Kill Off (1989): Maggie Greenwald’s Film Noir, her Directing Debut

It may or may not be a coincidence that within the same year or two, three big-screen versions of a Jim Thompson novel were produced and released: Stephen Frears’ “The Grifters,” the best of the bunch, James Foley’s “After Dark,” and Maggie Greenwald’s “The Kill Off,” which represented her feature directing debut.

The tale, scripted by Greenwald, centers on a middle-aged woman who is bed ridden by choice, using her phone as a deadly weapon.  Luane De Vore (Loretta Gross) is a gossipmonger who lives in an insular East Coast seaside resort and knows everyone’s business. When the town residents get tired of her nasty tongue, they simply decide to get rid of her; almost everyone has a reason to do it.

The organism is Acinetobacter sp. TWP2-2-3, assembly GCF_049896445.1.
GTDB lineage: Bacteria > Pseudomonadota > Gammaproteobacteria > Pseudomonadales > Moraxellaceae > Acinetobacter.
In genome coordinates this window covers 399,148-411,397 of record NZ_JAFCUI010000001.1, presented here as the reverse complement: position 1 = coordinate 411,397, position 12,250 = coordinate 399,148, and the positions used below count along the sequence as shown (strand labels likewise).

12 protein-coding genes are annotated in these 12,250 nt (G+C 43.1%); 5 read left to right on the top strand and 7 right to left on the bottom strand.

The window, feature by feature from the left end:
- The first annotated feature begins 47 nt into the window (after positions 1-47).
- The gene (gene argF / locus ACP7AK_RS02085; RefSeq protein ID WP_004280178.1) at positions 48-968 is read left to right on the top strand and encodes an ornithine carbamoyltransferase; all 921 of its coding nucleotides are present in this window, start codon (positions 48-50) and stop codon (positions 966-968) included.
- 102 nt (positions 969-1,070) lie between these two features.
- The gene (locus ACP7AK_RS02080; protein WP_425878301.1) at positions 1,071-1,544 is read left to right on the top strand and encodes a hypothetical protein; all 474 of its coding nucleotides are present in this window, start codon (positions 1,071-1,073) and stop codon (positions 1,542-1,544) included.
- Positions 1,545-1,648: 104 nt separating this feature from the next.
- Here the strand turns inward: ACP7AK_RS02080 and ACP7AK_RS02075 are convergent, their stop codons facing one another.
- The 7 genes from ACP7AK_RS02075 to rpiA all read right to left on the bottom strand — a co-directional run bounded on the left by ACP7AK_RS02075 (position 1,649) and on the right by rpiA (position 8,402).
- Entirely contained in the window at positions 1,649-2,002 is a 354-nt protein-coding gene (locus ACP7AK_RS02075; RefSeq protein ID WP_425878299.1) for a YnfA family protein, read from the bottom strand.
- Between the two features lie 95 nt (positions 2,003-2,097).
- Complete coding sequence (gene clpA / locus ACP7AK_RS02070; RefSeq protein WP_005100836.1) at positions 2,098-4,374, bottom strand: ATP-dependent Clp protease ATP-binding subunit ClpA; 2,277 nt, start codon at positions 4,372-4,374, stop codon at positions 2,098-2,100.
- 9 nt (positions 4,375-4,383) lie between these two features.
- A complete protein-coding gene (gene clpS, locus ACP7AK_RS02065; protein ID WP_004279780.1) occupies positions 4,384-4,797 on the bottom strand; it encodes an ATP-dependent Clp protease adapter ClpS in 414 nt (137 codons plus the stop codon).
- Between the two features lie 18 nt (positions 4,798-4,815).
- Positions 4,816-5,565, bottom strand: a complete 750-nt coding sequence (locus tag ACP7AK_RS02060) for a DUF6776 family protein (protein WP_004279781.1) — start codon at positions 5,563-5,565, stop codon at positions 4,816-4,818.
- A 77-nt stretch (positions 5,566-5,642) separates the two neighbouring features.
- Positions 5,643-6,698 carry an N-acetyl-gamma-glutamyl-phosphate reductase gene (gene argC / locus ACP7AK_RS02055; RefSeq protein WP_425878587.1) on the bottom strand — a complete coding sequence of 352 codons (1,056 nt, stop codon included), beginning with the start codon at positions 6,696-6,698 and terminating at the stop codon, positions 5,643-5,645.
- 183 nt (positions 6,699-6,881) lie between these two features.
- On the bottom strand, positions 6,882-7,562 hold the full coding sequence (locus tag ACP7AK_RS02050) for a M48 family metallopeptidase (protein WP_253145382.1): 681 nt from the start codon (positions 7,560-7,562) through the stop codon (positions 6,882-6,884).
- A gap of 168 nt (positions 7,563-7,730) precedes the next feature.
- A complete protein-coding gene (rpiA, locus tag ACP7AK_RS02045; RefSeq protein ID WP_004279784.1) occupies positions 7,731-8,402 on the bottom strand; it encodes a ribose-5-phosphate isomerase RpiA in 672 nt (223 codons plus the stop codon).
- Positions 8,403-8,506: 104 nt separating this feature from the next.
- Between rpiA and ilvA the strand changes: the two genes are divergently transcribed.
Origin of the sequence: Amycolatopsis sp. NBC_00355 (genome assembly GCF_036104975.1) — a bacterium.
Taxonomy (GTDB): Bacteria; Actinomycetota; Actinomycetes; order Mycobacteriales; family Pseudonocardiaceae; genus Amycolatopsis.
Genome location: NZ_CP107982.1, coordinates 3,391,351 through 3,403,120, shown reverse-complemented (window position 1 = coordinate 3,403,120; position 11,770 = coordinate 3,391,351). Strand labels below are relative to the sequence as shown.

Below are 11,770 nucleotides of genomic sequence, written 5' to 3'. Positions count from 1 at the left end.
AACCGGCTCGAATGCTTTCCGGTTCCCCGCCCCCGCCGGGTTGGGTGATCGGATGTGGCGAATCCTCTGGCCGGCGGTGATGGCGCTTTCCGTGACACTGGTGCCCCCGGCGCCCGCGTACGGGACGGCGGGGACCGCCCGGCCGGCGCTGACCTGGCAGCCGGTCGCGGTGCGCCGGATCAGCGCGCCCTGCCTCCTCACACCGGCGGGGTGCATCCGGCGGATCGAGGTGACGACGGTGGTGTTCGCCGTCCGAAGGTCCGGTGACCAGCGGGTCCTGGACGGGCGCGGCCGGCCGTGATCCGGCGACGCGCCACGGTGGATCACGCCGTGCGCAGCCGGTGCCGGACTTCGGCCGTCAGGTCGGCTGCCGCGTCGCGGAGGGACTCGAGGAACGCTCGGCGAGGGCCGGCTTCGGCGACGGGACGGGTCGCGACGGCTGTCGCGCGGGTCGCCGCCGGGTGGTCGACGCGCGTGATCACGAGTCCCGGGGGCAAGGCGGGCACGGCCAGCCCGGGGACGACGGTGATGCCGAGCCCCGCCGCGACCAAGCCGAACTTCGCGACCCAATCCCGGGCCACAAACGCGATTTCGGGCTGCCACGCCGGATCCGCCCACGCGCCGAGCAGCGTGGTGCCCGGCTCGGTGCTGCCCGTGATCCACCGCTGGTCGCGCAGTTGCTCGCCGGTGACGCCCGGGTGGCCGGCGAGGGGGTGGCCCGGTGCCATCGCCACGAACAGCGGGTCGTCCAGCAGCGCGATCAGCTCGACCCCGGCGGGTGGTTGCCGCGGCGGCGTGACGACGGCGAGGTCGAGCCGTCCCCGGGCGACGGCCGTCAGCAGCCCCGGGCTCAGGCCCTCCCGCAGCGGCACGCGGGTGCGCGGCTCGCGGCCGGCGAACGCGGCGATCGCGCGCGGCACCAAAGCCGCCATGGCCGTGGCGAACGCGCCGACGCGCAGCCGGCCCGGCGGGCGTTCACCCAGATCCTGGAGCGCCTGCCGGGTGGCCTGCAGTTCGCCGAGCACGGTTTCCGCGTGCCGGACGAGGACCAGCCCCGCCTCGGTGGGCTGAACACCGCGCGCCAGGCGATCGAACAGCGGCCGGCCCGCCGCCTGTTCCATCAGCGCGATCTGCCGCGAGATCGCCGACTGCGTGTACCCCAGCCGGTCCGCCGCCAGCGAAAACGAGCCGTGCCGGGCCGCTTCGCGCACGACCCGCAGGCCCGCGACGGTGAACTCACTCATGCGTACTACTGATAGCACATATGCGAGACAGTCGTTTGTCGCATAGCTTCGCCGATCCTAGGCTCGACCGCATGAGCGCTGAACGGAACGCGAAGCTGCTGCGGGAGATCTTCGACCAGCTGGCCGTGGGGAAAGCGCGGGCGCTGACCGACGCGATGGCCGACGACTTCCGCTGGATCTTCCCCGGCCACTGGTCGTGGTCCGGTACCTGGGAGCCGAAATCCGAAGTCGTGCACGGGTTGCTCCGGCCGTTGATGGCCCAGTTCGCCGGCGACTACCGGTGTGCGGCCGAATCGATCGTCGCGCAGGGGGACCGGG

Shot on a small budget of about $1 million, and using theater actors for the most part, Greenwald’s feature retains the claustrophobic atmosphere of Thompson’s original, although the ending has been altered.  

As the gossiping old hag, Gross gives a strong performance. The supporting cast of largely unknown actors plays the assortment of lowlifes that usually populate Thompson’s milieu. The moody cinematography by the talented lenser Declan Quinn and the evocative original score by Evan Lurie complement well the atmospheric piece.

“The Kill-Off” was distributed by Cabriolet (a small company) in October 1990 to mixed reviews in the press.  Three years later, Greenwald followed up with the feminist Western, “The Ballad of Little Joe.”


Luane (Loretta Gross)

Bobbie Ashton (Andrew Lee Barrett)

Pete Pavlov (Jackson Sims)

Ralph (Steve Monroe)

Danny Lee (Cathy Haase)



Produced Lydia Dean Pilcher

Original Music: Evan Lurie

Editing: James Y. Kwei

Production design: Pamela Woodbridge